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Non-Starch Polysaccharides

Non-starch polysaccharides (NSPs) is the name of a category of chemicals found naturally in plants. Non-starch polysaccharides (NSPs) are also known collectively as: dietary fibre (British English spelling ) dietary fiber (American English spelling ), and roughage (older term in wide colloquial use). In terms of both chemistry and diet and nutrition, non-starch polysaccharides are a type of carbohydrate.

When to say "non-starch polysaccharides" and when to say "dietary fibre" (or equivalent):
It is useful to know that these terms refer to the same chemicals because some textbooks use these words inter-changeably. However, in general, "dietary fibre" is mentioned when describing and discussing NSPs in the diet, e.g. their functions and benefits and how they are processed by the human digestive system. On the other hand, "non-starch polysaccharides" are usually referred to when describing nd explaining the chemistry, and therefore also the chemical reactions of NSPs. Obviously these areas are closely related because the digestive process includes chemical digestion e.g. due to the actions of acids, enzymes and bile. The page about dietary fibre mentions types of dietary fibre, the functions and benefits of dietary fibre and sources of dietary fibre with examples of high fibre foods and low fibre foods. This page about non-starch polysaccharides explains the general chemical structure of NSPs as compared with e.g. monosaccharides and disaccharides. It also lists examples of specific NSPs.

Polysaccharides compared with other carbohydrates:

As explained on the page about types of sugar (monosaccharides and disaccharides), there are 4 general categories of carbohydrates which can be listed in increasing size and complexity as:
1. 2. 3. Monosaccharides - soluble in water, therefore a type of sugar Disaccharides - soluble in water, therefore a type of sugar Oligosaccharides often only partially digestible by Simple "unit" sugar molecules. Consist of molecules whose form is that of two monosaccharide molecules joined together. Consist molecules whose form is that of 3-10


Polysaccharides -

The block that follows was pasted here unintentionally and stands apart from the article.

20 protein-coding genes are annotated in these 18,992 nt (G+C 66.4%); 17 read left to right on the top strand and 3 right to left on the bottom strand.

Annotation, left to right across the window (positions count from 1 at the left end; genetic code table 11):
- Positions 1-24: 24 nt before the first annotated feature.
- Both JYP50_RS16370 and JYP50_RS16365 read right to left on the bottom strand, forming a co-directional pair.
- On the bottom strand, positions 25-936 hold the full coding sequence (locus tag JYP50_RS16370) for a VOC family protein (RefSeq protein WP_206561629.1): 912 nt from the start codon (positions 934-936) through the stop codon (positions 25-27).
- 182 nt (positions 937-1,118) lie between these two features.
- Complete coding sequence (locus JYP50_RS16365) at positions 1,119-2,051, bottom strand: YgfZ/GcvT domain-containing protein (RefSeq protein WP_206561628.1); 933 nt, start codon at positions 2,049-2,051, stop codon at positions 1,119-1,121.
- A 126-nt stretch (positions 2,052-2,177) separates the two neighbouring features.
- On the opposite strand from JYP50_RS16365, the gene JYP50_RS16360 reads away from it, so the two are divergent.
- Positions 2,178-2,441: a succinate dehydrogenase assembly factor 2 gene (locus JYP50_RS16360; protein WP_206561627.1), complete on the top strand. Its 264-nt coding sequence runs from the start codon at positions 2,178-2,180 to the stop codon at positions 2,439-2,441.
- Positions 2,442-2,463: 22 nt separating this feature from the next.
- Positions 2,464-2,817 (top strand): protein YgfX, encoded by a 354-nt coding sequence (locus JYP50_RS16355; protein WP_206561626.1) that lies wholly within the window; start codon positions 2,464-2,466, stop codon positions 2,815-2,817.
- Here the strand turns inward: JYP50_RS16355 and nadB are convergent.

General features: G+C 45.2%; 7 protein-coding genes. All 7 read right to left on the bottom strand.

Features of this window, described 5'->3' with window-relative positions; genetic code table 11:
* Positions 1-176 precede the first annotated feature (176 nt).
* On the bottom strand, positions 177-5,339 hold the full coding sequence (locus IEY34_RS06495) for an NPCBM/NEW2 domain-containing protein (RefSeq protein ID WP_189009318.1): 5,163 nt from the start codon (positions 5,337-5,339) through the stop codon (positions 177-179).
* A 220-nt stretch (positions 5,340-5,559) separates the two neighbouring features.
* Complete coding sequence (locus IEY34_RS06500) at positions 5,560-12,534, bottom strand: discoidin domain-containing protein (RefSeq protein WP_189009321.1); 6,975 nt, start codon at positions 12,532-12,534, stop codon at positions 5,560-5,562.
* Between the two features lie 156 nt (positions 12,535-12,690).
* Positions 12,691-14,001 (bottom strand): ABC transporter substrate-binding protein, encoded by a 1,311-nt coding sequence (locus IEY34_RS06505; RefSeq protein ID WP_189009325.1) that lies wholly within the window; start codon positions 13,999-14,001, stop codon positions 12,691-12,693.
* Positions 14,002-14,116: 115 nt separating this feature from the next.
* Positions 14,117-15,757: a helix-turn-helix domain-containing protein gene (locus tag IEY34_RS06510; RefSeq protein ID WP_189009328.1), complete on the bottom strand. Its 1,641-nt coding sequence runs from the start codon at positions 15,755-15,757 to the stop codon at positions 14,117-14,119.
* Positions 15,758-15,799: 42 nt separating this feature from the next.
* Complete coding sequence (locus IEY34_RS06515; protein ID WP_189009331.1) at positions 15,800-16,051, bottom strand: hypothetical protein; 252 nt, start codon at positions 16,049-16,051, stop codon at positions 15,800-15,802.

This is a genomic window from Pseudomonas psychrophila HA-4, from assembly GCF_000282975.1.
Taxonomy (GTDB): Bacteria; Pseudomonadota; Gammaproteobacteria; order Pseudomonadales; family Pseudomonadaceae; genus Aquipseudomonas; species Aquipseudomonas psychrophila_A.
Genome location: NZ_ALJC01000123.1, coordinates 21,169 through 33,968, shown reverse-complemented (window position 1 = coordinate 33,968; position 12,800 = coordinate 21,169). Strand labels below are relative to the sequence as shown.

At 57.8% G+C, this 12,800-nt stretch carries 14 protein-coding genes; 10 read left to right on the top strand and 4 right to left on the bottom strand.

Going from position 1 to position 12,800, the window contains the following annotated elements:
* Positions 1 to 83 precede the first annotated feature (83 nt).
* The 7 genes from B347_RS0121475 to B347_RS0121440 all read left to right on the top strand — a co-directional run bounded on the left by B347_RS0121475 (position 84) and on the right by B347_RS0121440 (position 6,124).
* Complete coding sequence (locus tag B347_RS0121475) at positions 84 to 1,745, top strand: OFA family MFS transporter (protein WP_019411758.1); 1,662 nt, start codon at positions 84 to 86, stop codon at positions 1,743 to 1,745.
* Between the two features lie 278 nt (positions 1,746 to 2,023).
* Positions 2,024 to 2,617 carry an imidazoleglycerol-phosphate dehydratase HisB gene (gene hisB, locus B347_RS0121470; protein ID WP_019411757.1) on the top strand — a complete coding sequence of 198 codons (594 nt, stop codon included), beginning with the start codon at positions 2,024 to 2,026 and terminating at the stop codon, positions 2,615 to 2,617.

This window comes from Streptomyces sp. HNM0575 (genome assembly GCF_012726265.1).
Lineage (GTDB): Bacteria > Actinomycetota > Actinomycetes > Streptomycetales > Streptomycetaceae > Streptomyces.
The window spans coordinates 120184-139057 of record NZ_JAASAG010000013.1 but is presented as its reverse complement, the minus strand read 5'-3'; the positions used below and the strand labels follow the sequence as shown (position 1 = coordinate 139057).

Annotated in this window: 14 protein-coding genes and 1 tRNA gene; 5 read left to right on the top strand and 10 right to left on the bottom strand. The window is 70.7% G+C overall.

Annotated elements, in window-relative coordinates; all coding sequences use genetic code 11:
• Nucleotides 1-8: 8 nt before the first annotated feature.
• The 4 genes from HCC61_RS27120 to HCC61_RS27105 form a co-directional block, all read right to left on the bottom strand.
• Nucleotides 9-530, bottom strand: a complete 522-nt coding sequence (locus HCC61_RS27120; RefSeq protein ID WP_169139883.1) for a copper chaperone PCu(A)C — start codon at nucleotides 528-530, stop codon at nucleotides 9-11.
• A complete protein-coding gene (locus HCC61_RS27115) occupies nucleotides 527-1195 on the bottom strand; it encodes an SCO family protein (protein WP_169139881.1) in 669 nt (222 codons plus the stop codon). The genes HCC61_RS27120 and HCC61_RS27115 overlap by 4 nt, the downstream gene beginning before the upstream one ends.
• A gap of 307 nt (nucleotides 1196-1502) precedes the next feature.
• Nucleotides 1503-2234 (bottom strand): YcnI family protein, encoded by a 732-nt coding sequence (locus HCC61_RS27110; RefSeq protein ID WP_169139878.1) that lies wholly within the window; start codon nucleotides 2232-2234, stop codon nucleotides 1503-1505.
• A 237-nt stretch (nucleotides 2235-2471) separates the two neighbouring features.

humans insoluble in cold water tasteless either partially digestible or indigestible to humans

monosaccharide molecules joined together. Consist molecules whose form is that of many monosaccharide molecules joined together.

The table above helps to explain the "polysaccharide" part of the term non-starch polysaccharides. That is: Although the general properties of polysaccharides include insolubility in cold water, no taste, and indigestible to humans, polysaccharides do play an important role in the human digestive system - as described on the page called "dietary fibre".

Main types of polysaccharides:

There are many types of polysaccharides found in plant materials commonly included in human diets. Important examples include:

In terms of their chemical composition and properties, non-starch polysaccharides are: compounds that can be classified within the categories of the above table except for (i.e. excluding) starches.

For comparison: Starch is the most common carbohydrate in the human diet. It is one type of polysaccharide. There are many different starches. Their sizes and shapes are characteristic of the plant that produced them, e.g. potatoes, bananas, beans (e.g. lentils, peas and chickpeas), barley, breadfruit, oats, oca, chestnuts, water chestnuts, wheat, yams, corn (maize) and rice. In all cases pure starch is a white, tasteless and odourless powder that is insoluble in cold water or alcohol. Starch is not readily digested by humans but it is more easily digested after it has been cooked in the presence of water e.g. in bread, pancakes, noodles, pasta and porridge. Glycogen has a similar composition to that of starch. An important difference is that it is made (from glucose) by animals rather than by plants. Although small amounts of glycogen are stored in the body as an energy reserve it is insignificant in terms of humans dietary intake because glycogen stored in animal tissue breaks back down to glucose after an animal's physical death.
Non-starch polysaccharides therefore include cellulose (which forms the bulky structure of many plants) and pectins (which come from e.g. the stones of many fruits).

Examples of non-starch polysaccharides:

This list of compounds classed as non-starch polysaccarides (NSP)s is not complete but includes examples of common NSPs. alginates arabinoxylans beta-glucans cellulose chitins gellan guar inulin lignin pectin xanthan and some other carbohydrates with ! -glycosidic linkages. Some sources also include certain oligosaccharides as "types of non-starch polysaccharides". That is understandable because oligosaccharides consist of molecules whose structure is "more than two monosaccharide molecules joined together". However, oligosaccharides are increasingly classified separately from polysaccharides so their inclusion in lists of "examples of NSPs" may cause confusion. See also dietary fibre, carbohydrates, fatty acids, fats, proteins and water in the diet.